Distributed Memory Sparse Inverse Covariance Matrix Estimation on High-Performance Computing Architectures
Article in conference proceedings
We consider the problem of estimating sparse inverse covariance matrices for high-dimensional datasets using the L1-regularized Gaussian maximum likelihood method. This task is particularly challenging as the required computational resources increase superlinearly with the dimensionality of the dataset. We introduce a performant and scalable algorithm which builds on the current advancements of second-order, maximum likelihood methods. The routine leverages the intrinsic parallelism in the linear algebra operations and exploits the underlying sparsity of the problem. The computational bottlenecks are identified and the respective subroutines are parallelized using an MPI-OpenMP approach. Numerical examples conducted on a 5,320 node Cray XC50 system at the Swiss National Supercomputing Center show that, in comparison to the state-of-the-art algorithms, the proposed routine provides significant strong-scaling speedup with ideal scalability up to 128 nodes. The developed framework is used to approximate the sparse inverse covariance matrix of both synthetic and real-world datasets with up to 10 million dimensions.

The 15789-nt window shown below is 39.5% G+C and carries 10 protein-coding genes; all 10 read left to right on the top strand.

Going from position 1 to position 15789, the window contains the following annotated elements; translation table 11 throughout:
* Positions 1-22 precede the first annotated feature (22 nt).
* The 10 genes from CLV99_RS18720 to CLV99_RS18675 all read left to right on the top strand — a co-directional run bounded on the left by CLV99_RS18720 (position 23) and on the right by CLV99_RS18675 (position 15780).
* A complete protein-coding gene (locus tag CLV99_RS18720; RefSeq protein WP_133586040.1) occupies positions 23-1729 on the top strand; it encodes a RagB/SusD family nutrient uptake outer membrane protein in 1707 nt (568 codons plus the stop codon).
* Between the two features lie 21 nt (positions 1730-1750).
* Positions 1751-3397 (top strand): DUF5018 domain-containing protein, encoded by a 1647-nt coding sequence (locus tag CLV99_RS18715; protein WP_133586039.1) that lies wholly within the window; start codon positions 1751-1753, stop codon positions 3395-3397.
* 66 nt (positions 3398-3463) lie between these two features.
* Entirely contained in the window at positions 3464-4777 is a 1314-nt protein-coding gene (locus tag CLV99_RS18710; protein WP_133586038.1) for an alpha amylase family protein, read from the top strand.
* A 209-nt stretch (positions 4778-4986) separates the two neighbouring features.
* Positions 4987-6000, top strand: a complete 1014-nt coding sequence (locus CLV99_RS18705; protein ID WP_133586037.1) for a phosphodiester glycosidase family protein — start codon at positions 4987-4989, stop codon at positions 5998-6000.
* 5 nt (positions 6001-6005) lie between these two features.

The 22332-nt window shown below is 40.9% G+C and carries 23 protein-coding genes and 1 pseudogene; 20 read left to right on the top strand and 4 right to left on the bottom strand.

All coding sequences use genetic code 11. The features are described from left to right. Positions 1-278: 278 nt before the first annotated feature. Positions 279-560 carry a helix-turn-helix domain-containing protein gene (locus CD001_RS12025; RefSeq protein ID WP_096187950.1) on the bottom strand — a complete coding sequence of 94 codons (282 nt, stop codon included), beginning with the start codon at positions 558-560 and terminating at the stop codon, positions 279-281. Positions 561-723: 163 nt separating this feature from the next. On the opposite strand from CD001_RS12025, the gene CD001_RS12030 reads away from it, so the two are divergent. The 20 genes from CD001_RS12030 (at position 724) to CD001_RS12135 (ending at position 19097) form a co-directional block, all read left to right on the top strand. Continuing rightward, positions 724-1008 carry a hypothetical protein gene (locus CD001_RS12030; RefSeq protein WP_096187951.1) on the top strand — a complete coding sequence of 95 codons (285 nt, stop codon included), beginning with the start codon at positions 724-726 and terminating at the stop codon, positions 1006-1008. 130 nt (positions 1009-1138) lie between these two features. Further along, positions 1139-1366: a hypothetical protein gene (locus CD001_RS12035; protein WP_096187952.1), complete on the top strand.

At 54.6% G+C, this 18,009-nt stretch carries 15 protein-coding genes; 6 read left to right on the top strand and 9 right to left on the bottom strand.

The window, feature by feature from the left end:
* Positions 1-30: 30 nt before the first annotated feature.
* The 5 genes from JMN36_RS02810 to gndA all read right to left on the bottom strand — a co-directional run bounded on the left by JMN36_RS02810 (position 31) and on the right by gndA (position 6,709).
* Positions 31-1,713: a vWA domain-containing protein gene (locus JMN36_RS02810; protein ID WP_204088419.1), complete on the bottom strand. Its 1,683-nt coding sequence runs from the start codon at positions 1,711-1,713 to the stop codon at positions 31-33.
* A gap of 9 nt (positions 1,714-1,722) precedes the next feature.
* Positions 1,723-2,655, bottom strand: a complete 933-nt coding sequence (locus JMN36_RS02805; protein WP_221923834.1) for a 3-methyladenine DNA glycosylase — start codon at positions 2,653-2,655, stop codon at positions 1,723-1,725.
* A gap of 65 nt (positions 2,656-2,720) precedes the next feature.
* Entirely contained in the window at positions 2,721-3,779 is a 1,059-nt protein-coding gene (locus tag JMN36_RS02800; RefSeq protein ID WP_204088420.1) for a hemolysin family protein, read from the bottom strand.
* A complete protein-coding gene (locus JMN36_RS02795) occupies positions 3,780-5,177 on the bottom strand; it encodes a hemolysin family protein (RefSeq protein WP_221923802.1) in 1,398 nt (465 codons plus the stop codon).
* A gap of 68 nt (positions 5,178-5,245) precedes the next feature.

Proceedings of the ACM/IEEE International Conference on High Performance Computing, Networking, Storage and Analysis
November 11 – 16, 2018
inverse covariance matrix, sparse matrices, approximate matrix inverse, high-performance computing